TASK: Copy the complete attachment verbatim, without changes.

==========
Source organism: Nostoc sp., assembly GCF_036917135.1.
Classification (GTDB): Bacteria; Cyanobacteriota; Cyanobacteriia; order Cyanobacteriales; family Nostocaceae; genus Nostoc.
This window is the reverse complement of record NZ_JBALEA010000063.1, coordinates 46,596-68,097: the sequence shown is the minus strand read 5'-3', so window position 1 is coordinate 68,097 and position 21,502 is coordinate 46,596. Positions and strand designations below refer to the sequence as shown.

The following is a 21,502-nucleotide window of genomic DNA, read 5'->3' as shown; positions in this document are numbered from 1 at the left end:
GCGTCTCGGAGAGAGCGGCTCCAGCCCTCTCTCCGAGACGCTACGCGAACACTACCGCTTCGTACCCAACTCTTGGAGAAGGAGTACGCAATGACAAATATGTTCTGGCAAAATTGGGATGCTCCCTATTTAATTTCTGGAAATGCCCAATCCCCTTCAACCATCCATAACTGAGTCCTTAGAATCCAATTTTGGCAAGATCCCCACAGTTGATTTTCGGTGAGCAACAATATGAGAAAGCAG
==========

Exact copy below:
Source organism: Nostoc sp., assembly GCF_036917135.1.
Classification (GTDB): Bacteria; Cyanobacteriota; Cyanobacteriia; order Cyanobacteriales; family Nostocaceae; genus Nostoc.
This window is the reverse complement of record NZ_JBALEA010000063.1, coordinates 46,596-68,097: the sequence shown is the minus strand read 5'-3', so window position 1 is coordinate 68,097 and position 21,502 is coordinate 46,596. Positions and strand designations below refer to the sequence as shown.

The following is a 21,502-nucleotide window of genomic DNA, read 5'->3' as shown; positions in this document are numbered from 1 at the left end:
GCGTCTCGGAGAGAGCGGCTCCAGCCCTCTCTCCGAGACGCTACGCGAACACTACCGCTTCGTACCCAACTCTTGGAGAAGGAGTACGCAATGACAAATATGTTCTGGCAAAATTGGGATGCTCCCTATTTAATTTCTGGAAATGCCCAATCCCCTTCAACCATCCATAACTGAGTCCTTAGAATCCAATTTTGGCAAGATCCCCACAGTTGATTTTCGGTGAGCAACAATATGAGAAAGCAG